Seminar - Built infrastructure for older people's care in conditions of climate change
The functioning of health and social care systems and the infrastructures supporting them are likely to be influenced by climate change, in particular by the increasing frequency and severity of weather related hazards such as floods and heat waves. Cold spells will also continue to be challenging in the foreseeable future.
Protecting people’s health and wellbeing from the impacts of climate change is critical, especially for older people who are particularly vulnerable to climate related hazards. Climate change in the UK is accompanied by population ageing and the proportion of people aged 65 and over is projected to increase from 16% in 2006 to 22.2% in 2031. It is therefore necessary to adapt the infrastructures supporting the health and social care systems serving the older age group to climate change. This paper addresses this combination of issues through a discussion of our work to map variations across England in future climate related hazards, and vulnerability and the risk these pose for older people. We discuss our analyses based on climate projections up to 2050 from the UKCP09 system and combine the results with environmental and demographic change data from other sources. We explain how this mapping has been used to identify areas of the country where the built infrastructure serving the older age group might be most severely impacted by extreme weather events over the next 30 years and where planning for adaptation and resilience is most urgently required.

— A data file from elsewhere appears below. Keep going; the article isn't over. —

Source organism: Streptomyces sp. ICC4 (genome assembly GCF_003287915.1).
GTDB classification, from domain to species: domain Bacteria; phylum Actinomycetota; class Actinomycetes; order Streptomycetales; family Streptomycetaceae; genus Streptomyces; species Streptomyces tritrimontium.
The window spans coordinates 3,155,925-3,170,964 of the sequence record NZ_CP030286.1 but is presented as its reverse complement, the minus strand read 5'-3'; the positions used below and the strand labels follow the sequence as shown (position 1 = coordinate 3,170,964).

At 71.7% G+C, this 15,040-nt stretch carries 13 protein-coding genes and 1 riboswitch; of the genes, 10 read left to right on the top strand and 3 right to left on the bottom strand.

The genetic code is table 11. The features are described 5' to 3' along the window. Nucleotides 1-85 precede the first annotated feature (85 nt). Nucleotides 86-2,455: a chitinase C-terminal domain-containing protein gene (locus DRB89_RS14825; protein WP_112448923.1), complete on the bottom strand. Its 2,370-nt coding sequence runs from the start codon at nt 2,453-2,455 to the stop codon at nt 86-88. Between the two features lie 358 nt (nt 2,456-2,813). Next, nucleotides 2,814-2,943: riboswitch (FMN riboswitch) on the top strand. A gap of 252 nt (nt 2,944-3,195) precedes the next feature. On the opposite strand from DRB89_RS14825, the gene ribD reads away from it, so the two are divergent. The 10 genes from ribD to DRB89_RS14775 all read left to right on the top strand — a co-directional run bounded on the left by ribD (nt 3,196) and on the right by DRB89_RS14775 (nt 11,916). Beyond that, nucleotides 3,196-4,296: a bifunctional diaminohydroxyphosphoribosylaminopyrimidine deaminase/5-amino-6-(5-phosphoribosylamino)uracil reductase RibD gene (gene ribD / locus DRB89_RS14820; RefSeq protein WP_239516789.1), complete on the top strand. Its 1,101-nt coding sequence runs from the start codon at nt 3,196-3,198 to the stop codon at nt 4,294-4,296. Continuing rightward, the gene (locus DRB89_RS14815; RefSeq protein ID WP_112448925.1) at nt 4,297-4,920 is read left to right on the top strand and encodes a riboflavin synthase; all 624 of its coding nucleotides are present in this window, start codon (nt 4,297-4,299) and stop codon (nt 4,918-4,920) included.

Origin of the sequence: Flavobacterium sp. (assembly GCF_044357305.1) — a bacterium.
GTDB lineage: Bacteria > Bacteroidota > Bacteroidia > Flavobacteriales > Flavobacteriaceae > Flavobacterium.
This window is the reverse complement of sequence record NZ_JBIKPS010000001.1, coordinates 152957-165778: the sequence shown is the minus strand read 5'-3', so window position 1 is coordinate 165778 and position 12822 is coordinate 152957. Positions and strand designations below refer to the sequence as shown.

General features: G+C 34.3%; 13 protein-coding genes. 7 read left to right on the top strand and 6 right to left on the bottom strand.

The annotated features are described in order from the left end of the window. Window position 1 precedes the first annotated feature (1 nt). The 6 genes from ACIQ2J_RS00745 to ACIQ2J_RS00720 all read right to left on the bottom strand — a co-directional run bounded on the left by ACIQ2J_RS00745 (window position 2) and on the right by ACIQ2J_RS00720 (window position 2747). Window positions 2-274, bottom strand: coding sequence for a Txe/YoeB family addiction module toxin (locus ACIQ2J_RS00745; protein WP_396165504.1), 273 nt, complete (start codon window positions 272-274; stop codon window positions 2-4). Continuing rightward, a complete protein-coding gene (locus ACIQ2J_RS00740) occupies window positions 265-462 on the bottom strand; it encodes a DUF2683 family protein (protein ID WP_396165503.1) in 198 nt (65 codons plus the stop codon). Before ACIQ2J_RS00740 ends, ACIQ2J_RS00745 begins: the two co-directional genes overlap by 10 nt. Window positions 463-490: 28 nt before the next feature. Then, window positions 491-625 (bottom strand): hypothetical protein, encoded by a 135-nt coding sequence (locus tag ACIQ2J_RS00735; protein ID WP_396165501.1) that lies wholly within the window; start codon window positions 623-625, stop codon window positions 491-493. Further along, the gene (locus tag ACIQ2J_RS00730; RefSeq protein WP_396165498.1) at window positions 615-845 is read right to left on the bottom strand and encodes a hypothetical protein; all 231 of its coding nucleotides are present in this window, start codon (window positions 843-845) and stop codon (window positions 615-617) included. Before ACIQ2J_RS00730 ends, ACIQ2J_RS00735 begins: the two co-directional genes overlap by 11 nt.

Dr Katie Oven, Institute of Hazard, Risk and Resilience, Department of Geography
Prof Sarah Curtis, Institute of Hazard, Risk and Resilience, Department of Geography
(Also collaborating on the BIOPICCC project is a multi-disciplinary team of researchers from Durham University: Dr Christine Dunn; Professor Lena Dominelli; Mr Jonathon Erskine; Dr Ralf Ohlemüller; Dr Sim Reaney; Dr Mylene Riva, Dr Jonathon Wistow, and From Heriot-Watt University Dr Dimitri Val; Dr Roland Burkhard, Dr Richard Holden and Sarah Nodwell)
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